PHILADELPHIA (973espn.com) - As expected, Philadelphia showed up in a big way on Thursday to celebrate the first Lombardi Trophy in Eagles history.

And for the million-plus who showed up from Broad Street all the way down to the Art Museum, the highlight of the festivities was certainly All-Pro center Jason Kelce.

You knew Kelce was feeling it when he showed up in a Mummers outfit and began the parade singing along with the fans with the expletive-laden anthem of so many Philadelphians: “no one likes us, we don’t care.”

At one point Kelce also jumped on a police bike for part of the parade route but the true highlight came during the ceremony where executives and then members of the team addressed a mass of humanity in front of them from the steps of the Art Museum.

Kelce played up the underdog theme during a CM Punk-like pipe-bomb WWE promo, first singling out the team's executive vice president of football operations Howie Roseman, who went from exile during Chip Kelly's last year in the organization to Executive of the Year.

"Howie Roseman, a few years ago, was relinquished all control of the organization," Kelce began, creating a ripple in the crowd and some uncomfortable looks from owner Jeffrey Lurie and Roseman himself, who were standing nearby.

"He was put in a side of the building I didn't see [him] in over a year," Kelce continued. "Two years ago when they made a decision, he came out of there a different man. He came out of here with a purpose and a drive to make this [championship] possible. And I saw a different Howie Roseman, an underdog."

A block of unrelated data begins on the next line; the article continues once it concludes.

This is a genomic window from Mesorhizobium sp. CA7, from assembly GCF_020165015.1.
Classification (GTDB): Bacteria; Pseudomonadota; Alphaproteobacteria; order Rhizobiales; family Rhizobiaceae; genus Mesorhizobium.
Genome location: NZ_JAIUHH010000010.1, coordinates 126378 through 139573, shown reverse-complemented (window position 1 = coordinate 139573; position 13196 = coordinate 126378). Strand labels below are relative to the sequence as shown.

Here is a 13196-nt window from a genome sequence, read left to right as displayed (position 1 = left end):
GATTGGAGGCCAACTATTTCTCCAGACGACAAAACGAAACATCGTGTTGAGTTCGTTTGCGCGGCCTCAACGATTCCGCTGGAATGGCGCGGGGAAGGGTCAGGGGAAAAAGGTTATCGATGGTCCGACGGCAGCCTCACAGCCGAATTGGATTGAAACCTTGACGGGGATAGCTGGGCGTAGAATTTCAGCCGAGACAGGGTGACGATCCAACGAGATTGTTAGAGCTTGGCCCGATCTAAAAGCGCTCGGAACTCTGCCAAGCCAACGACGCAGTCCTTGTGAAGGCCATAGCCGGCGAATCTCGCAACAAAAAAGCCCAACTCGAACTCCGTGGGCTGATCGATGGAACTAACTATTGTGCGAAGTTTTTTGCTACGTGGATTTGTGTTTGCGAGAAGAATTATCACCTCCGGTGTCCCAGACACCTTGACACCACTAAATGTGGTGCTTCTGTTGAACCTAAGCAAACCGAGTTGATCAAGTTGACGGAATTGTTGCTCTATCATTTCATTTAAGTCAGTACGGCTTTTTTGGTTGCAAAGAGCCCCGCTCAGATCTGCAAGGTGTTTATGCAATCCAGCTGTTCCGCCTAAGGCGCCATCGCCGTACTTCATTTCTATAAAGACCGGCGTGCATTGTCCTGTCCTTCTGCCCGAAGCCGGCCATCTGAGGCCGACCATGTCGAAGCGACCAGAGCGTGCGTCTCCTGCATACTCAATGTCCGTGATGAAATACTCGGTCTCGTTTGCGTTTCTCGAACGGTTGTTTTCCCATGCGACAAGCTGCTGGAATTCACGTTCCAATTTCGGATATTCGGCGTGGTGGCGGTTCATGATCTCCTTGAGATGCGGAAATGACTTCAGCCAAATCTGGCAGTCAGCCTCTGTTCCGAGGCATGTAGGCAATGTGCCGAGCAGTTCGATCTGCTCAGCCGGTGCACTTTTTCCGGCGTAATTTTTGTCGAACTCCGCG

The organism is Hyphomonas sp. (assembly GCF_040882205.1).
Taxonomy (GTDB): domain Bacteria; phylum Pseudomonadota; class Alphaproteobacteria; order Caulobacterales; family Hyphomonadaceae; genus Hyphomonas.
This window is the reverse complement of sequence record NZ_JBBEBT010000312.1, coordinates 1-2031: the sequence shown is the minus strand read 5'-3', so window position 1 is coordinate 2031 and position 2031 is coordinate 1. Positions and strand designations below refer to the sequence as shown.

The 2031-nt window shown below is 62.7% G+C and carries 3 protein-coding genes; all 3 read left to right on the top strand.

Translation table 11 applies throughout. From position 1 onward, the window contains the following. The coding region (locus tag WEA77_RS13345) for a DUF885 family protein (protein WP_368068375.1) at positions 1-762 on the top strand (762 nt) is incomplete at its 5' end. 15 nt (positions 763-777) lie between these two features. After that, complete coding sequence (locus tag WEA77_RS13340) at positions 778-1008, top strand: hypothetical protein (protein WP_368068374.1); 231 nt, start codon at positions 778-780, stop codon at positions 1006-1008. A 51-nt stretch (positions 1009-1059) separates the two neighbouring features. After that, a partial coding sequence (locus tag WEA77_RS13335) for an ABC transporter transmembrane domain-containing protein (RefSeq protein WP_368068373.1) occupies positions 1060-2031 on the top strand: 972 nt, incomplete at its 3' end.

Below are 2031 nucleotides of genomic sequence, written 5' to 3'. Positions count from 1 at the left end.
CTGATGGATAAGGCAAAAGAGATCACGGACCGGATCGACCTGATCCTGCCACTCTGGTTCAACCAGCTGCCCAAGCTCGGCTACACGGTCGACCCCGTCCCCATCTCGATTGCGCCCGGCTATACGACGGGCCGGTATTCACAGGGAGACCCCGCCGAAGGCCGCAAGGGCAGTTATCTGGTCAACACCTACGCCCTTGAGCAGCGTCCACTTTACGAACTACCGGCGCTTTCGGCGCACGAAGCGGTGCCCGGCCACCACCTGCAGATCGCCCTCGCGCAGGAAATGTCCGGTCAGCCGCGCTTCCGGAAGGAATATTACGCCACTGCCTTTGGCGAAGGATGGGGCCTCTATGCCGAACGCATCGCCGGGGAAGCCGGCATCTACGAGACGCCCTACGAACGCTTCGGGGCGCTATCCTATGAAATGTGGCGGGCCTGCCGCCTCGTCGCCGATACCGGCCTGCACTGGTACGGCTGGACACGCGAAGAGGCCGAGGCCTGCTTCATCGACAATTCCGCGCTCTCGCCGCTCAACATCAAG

Then Kelce took aim at Mike Lombardi, the former NFL GM who called Doug Pederson perhaps "the least qualified coach" he's ever seen.

"When Doug Pederson was hired, he was rated as the worst coaching hire by a lot of freaking analysts out there in the media," Kelce said. "This past offseason, some clown named Mike Lombardi told him that he was the least qualified head coach in the NFL. You saw a driven Doug Pederson, a man who went for it on fourth down, went for it on fourth down in the Super Bowl with a trick play."

Then came the players.

Kelce proclaimed that others believed Jason Peters was too old, Halapoulivaati Vaitai didn't have it, Stefen Wisniewski just wasn't good enough, Kelce himself was too small, Lane Johnson couldn't lay off the juice and Brandon Brooks had anxiety. From there if was Carson Wentz not going to a Division I school and the fact so many thought Nick Foles couldn't play while Corey Clement was too slow, LeGarrette Blount too old, and Jay Ajayi too injury prone.

Torrey Smith and Nelson Agholor couldn't catch. Zach Ertz couldn't block and Brent Celek was too old. Brandon Graham was drafted too high, Vinny Curry didn't have it. Beau Allen and Mychal Kendricks didn't fit the scheme. Jalen Mills and Patrick Robinson couldn't cover.

"It's the whole team," Kelce assessed.

Then came the Chase Utley moment, only on steroids:

"You know what I got to say to all those people that doubted us? All those people that counted us out and everybody who said who couldn't get it done?" Kelce asked rhetorically. "What my man Jay Ajayi just said: F@#$ 'em."

-John McMullen covers the Eagles and the NFL for 973espn.com. You can reach him at jmcmullen44@gmail.com or on Twitter @JFMcMullen